Norwegian five-piece Bismarck bring spaciousness to doom riffing on their debut album, Urkraft, which is constructed of five molten tracks for a 34-minute totality that seems much broader than the time it takes to listen. Vocals are growls and shouts across a cosmic stretch of tone, giving a somewhat aggressive pulse to heavier psychedelic soundscaping, but a bouncing rhythm behind “A Golden Throne” assures the song is accessible one way or the other. The 10-minute “Vril-Ya” is naturally where they range the farthest, but the Bergen outfit even there seem to be playing by a set of aesthetic principles that includes maintaining a grounded groove no matter how spaced they might otherwise get. Rolling riffs bookend in opener “Harbinger” and closer “The Usher,” as “A Golden Throne,” playing-to-both-sides centerpiece “Iron Kingdom” and the subsequent “Vril-Ya” explore atmospheres that remain resonant despite the low end weight that seems to chug out beneath them. The mix by Chris Fielding at Skyhammer (who also co-engineered) doesn’t hurt in crafting their largesse, but something tells me Urkraft was going to sound big no matter what.

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Apollon Records website

 

Grand Reunion, In the Station

grand reunion in the station

In the Station doesn’t seem like anything too fancy at first. It’s produced cleanly, but not in any kind of overblown fashion, and Grand Reunion‘s songwriting is so solid that, especially the first time through their eight-track debut LP, it’s easy to say, “Okay, that’s another cool hook,” and not notice subtleties like when the organs turn to keyboard synth between opener “Eres Tan Serpiente” and second cut “Gordon Shumway,” or to miss the Latin percussion that Javier Tapia adds to Manuel Yañez‘s drumming, or the ways that guitarist Christian Spencer, keyboardist Pablo Saveedra, bassist Mario Rodríguez and Tapia work to complement guitarist Cristóbal Pacheco on vocals. But all of that is happening, and as they make their way toward and through the eight-minute fuzzer “Band Band the Headbang,” through the soaring “Weedow” and into the acoustic-led closer “It’s Alright,” the character and maturity in Grand Reunion‘s songwriting shows itself more and more, inviting multiple listens in the most natural fashion possible: by making you want to hear it again.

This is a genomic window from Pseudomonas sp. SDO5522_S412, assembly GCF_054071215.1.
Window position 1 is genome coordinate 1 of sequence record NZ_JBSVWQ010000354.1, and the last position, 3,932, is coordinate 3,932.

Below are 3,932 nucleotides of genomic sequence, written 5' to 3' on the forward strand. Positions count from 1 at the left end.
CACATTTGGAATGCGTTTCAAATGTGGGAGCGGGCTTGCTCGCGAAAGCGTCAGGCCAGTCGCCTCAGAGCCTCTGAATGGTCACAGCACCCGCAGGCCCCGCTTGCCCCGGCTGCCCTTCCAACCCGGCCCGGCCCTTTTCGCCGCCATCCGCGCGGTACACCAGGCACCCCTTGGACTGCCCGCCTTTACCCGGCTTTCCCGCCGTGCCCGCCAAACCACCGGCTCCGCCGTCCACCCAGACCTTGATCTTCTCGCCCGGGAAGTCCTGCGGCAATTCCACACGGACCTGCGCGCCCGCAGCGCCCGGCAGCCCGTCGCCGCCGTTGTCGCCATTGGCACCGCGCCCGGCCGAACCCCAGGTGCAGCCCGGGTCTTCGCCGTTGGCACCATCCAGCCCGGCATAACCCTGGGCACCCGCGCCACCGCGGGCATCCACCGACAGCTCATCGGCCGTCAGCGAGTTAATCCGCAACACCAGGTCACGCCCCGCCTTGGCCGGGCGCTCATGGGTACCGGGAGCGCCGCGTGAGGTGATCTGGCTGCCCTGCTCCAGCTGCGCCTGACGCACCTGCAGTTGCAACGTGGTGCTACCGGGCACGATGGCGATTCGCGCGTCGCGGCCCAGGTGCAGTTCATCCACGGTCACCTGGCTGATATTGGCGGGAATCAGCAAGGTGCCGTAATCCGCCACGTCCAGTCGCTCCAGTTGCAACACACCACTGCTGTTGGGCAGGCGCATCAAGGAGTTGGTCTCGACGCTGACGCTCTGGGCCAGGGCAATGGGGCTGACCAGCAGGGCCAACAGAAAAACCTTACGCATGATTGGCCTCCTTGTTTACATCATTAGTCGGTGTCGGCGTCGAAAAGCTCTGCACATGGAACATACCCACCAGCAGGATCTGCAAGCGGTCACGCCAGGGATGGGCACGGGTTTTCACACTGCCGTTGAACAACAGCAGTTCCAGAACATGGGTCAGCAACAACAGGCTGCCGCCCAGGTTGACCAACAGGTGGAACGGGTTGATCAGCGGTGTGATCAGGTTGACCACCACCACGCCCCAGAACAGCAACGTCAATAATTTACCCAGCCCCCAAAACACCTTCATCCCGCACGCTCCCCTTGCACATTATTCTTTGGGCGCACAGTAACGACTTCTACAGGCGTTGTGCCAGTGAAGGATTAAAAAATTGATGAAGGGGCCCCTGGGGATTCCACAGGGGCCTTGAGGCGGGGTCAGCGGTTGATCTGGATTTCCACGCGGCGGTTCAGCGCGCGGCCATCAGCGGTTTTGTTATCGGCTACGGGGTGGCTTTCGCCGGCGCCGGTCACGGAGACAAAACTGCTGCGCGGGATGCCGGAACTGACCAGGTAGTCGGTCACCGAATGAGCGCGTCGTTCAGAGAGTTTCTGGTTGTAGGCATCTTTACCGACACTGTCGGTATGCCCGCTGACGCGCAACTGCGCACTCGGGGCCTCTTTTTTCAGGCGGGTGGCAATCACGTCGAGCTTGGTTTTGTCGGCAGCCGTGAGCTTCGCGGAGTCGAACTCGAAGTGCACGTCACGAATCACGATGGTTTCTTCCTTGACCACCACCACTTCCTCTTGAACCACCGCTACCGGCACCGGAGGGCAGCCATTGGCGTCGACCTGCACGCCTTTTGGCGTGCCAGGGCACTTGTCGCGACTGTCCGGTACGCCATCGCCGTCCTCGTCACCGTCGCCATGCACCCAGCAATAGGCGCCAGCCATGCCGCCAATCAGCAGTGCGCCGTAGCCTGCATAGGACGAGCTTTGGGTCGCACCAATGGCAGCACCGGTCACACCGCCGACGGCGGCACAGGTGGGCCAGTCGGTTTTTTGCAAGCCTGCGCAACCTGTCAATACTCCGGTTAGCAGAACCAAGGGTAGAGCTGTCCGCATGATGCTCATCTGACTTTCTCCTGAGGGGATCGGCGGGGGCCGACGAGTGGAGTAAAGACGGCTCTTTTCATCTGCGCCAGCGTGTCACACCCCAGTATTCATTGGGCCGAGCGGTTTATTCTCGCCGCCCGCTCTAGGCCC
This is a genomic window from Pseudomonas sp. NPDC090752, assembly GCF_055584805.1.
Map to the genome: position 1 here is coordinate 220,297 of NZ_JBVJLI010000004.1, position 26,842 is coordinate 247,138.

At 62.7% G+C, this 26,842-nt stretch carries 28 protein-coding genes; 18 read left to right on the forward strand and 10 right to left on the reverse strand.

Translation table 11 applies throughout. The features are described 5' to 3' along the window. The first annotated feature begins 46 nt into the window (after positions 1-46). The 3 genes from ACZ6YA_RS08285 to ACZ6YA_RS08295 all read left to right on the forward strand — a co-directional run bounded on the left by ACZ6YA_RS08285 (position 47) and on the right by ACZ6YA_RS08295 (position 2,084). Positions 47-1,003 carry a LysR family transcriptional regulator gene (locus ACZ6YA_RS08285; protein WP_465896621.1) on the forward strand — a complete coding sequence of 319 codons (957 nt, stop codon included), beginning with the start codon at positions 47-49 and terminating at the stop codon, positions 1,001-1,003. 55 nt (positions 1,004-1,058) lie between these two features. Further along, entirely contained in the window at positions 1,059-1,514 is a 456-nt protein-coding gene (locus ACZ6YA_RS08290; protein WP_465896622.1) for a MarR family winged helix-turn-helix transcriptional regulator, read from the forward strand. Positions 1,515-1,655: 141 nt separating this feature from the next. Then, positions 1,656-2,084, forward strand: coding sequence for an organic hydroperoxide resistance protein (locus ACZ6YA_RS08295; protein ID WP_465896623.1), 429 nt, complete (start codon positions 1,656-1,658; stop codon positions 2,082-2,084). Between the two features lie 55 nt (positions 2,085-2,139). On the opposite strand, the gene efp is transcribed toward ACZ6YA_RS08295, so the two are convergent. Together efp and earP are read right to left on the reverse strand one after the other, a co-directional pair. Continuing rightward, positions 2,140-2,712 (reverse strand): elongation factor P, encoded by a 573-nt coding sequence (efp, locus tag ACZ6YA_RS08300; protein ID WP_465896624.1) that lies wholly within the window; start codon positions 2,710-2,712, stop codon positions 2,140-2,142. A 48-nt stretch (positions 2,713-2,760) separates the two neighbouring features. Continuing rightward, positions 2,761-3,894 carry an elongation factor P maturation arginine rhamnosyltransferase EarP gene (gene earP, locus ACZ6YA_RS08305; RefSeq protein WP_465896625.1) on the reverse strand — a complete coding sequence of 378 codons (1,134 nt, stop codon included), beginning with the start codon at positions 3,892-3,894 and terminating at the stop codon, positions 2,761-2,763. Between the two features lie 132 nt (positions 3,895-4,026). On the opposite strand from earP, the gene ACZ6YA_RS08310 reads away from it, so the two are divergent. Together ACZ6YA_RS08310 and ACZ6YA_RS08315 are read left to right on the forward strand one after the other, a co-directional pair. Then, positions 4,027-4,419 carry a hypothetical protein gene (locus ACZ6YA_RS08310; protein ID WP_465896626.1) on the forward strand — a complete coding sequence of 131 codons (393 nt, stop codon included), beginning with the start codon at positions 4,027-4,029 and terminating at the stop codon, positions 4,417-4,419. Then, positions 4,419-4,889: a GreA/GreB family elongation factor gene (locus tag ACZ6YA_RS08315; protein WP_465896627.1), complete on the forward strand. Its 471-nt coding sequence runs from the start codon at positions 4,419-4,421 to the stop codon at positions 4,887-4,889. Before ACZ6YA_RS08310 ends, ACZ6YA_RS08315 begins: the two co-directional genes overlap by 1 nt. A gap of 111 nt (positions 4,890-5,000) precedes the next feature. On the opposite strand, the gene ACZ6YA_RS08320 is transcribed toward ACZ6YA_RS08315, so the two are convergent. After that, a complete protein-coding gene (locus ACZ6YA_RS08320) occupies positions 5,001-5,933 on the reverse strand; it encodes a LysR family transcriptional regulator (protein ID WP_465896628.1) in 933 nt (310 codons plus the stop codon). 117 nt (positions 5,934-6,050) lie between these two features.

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Grand Reunion on Bandcamp

 

Pledge, Resilience

pledge resilience

16 minutes of scathing post-hardcore/sludge from Portuguese four-piece Pledge, who are in and out of their Resilience EP with a clean break and a windmill kick to the face. The newcomers lack nothing for ferocity, and with the throat-searing screams of Sofia M.L. out in front of the mix, violent intentions are unmistakable. “Profer Lumen Caecis,” “The Great Inbetweeness,” “Doom and Redemption” and “The Peter, the Wolf” nonetheless have groove built on varying degrees of extremity and angularity, with Vítor Vaz‘s bass maintaining a steady presence alongside the guitar of Hugo Martins and Filipe Romariz‘s drumming, frenetic as it sometimes is. I wouldn’t say things calm down in “The Peter, the Wolf” so much as the boiling seems to take place beneath the surface, waiting for a time to burst out, which it eventually does, but either way, for all its harsher aspects, Pledge‘s material isn’t at all void of engagement. It does, however, state the requirement right there on the front cover.

Pledge on Thee Facebooks

Pledge on Bandcamp